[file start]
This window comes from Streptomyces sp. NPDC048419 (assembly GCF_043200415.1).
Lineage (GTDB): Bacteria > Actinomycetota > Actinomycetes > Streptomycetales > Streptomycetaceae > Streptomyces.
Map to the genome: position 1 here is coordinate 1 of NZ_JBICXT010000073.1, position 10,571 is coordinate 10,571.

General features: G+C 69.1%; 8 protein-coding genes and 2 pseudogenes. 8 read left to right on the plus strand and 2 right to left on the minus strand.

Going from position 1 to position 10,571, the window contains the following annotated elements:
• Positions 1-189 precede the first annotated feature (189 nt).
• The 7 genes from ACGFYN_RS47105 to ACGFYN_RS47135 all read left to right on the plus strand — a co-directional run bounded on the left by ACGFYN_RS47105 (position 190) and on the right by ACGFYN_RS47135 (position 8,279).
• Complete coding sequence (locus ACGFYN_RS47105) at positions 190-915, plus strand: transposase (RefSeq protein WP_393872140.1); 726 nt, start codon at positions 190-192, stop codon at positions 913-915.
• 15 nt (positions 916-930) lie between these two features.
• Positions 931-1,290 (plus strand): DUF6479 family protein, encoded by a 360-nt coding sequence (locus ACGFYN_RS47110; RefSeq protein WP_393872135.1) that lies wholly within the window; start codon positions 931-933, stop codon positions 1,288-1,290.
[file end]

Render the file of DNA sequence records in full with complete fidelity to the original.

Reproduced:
This window comes from Streptomyces sp. NPDC048419 (assembly GCF_043200415.1).
Lineage (GTDB): Bacteria > Actinomycetota > Actinomycetes > Streptomycetales > Streptomycetaceae > Streptomyces.
Map to the genome: position 1 here is coordinate 1 of NZ_JBICXT010000073.1, position 10,571 is coordinate 10,571.

General features: G+C 69.1%; 8 protein-coding genes and 2 pseudogenes. 8 read left to right on the plus strand and 2 right to left on the minus strand.

Going from position 1 to position 10,571, the window contains the following annotated elements:
• Positions 1-189 precede the first annotated feature (189 nt).
• The 7 genes from ACGFYN_RS47105 to ACGFYN_RS47135 all read left to right on the plus strand — a co-directional run bounded on the left by ACGFYN_RS47105 (position 190) and on the right by ACGFYN_RS47135 (position 8,279).
• Complete coding sequence (locus ACGFYN_RS47105) at positions 190-915, plus strand: transposase (RefSeq protein WP_393872140.1); 726 nt, start codon at positions 190-192, stop codon at positions 913-915.
• 15 nt (positions 916-930) lie between these two features.
• Positions 931-1,290 (plus strand): DUF6479 family protein, encoded by a 360-nt coding sequence (locus ACGFYN_RS47110; RefSeq protein WP_393872135.1) that lies wholly within the window; start codon positions 931-933, stop codon positions 1,288-1,290.